A new report suggests that Denver’s bonus pay system for public school teachers has mixed results and should be overhauled.
The non-profit education think tank A+ Colorado says research can't prove Denver’s decade-old ProComp system has helped increase student achievement. The report also says pay is only slightly different than it would be under a more traditional salary schedule.
Giving teachers’ salary increases earlier in their careers could help Denver retain more teachers, said the think thank's CEO Van Schoales. The district loses half its teachers in the first three years.
"Under our proposed model, there’s a greater range of salaries and the gains are greater earlier on," Schoales said.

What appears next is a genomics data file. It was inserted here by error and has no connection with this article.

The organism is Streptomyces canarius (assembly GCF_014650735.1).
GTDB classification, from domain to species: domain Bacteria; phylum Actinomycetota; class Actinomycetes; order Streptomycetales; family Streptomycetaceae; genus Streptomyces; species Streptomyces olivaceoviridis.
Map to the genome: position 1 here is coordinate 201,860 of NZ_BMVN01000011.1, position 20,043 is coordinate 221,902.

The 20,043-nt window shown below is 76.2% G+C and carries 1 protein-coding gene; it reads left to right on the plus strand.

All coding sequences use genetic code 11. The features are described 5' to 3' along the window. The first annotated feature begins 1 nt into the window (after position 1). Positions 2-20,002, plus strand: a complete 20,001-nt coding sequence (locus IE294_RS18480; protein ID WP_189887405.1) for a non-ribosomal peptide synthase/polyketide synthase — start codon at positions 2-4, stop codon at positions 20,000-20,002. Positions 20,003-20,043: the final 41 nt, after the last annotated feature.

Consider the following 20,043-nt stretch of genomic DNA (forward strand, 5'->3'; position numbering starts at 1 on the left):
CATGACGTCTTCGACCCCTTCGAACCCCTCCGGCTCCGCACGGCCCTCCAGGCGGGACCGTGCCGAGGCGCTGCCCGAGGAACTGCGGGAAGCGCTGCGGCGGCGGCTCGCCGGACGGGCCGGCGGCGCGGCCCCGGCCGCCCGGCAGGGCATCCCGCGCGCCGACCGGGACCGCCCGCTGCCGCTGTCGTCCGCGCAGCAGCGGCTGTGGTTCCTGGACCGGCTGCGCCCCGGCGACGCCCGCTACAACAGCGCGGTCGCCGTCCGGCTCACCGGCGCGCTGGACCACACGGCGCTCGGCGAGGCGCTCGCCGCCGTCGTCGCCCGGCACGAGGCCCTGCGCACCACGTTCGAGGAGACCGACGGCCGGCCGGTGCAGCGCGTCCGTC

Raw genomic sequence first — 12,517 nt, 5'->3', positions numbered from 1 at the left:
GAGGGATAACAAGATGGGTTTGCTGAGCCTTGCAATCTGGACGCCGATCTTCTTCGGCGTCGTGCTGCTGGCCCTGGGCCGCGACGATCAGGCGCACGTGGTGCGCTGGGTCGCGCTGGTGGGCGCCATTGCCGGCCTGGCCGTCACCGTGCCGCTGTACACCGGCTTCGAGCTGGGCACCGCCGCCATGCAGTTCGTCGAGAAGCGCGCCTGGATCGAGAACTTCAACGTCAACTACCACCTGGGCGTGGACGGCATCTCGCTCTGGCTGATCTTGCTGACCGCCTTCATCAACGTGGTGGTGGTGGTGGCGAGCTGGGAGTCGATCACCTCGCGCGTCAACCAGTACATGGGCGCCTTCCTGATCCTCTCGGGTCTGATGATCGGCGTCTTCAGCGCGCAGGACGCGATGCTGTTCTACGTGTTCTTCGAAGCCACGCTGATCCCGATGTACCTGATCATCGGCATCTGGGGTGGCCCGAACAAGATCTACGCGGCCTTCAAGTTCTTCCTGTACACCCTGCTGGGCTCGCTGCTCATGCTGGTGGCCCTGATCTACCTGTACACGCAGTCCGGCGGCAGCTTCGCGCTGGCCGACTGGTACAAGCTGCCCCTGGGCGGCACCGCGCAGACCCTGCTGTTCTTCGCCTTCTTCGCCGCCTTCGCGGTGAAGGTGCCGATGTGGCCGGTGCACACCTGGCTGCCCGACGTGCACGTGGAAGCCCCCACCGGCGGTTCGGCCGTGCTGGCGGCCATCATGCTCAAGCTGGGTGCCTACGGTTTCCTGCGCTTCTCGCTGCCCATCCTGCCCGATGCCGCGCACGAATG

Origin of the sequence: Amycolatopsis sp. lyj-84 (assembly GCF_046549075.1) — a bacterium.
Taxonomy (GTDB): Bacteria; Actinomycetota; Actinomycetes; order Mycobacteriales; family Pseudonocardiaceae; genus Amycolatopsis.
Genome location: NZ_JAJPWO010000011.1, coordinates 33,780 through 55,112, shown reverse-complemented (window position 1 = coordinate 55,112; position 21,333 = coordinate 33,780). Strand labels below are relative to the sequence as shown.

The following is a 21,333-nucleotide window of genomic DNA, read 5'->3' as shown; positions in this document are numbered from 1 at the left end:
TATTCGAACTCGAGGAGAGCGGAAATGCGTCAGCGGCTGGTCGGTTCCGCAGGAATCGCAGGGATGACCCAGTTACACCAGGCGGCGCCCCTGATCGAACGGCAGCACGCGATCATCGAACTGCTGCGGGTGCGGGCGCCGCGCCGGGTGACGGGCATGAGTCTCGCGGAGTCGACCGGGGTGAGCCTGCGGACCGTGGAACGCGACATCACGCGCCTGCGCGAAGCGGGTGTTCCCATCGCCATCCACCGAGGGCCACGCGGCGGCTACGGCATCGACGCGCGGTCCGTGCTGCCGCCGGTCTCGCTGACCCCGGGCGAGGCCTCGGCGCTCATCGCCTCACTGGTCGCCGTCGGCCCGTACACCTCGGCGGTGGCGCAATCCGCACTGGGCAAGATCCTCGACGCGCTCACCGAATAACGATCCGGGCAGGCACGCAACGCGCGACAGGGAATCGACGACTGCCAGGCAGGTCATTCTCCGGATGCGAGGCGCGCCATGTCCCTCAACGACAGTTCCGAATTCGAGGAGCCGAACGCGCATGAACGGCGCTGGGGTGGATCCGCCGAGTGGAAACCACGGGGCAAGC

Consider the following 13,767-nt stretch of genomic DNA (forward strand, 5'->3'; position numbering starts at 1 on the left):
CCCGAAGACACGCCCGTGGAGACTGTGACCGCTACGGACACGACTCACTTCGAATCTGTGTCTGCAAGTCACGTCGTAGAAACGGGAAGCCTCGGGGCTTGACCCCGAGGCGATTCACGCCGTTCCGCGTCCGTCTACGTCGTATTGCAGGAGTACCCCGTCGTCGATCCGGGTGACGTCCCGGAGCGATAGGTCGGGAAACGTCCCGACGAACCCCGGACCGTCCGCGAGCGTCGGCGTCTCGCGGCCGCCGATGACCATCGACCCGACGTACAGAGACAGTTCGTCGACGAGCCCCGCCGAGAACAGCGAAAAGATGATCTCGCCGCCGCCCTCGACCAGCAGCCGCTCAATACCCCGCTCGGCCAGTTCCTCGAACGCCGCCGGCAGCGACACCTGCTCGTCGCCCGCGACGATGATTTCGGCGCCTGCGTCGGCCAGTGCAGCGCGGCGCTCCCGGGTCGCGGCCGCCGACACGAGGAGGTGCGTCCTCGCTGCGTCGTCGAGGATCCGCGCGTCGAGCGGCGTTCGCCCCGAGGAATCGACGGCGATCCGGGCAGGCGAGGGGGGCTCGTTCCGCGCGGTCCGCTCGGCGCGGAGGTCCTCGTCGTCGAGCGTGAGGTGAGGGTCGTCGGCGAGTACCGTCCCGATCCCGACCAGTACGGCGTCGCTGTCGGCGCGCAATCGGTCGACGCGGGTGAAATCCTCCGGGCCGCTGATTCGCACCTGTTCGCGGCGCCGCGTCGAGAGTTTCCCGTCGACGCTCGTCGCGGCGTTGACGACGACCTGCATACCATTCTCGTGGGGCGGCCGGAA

A new system should also offer a $10,000 bonus for those working in high-needs schools, Schoales said. Such pay raises would help younger teachers cope with high costs of living in Denver, he said.
In a joint statement to teachers, district Superintendent Tom Boasberg and Henry Roman, president of the Denver Classroom Teachers Association, said some of the report’s recommendations echo what DPS has heard from teachers and discussed with them already.
The district and union said tying compensation to a teacher’s performance has always been part of the system since voters in 2005 approved a $25 million annual property tax increase to fund it.
As far as bumping up that amount tied to performance, the letter to teachers says, “the devil is in the details."
Both sides must negotiate a new ProComp contract by Dec. 17.
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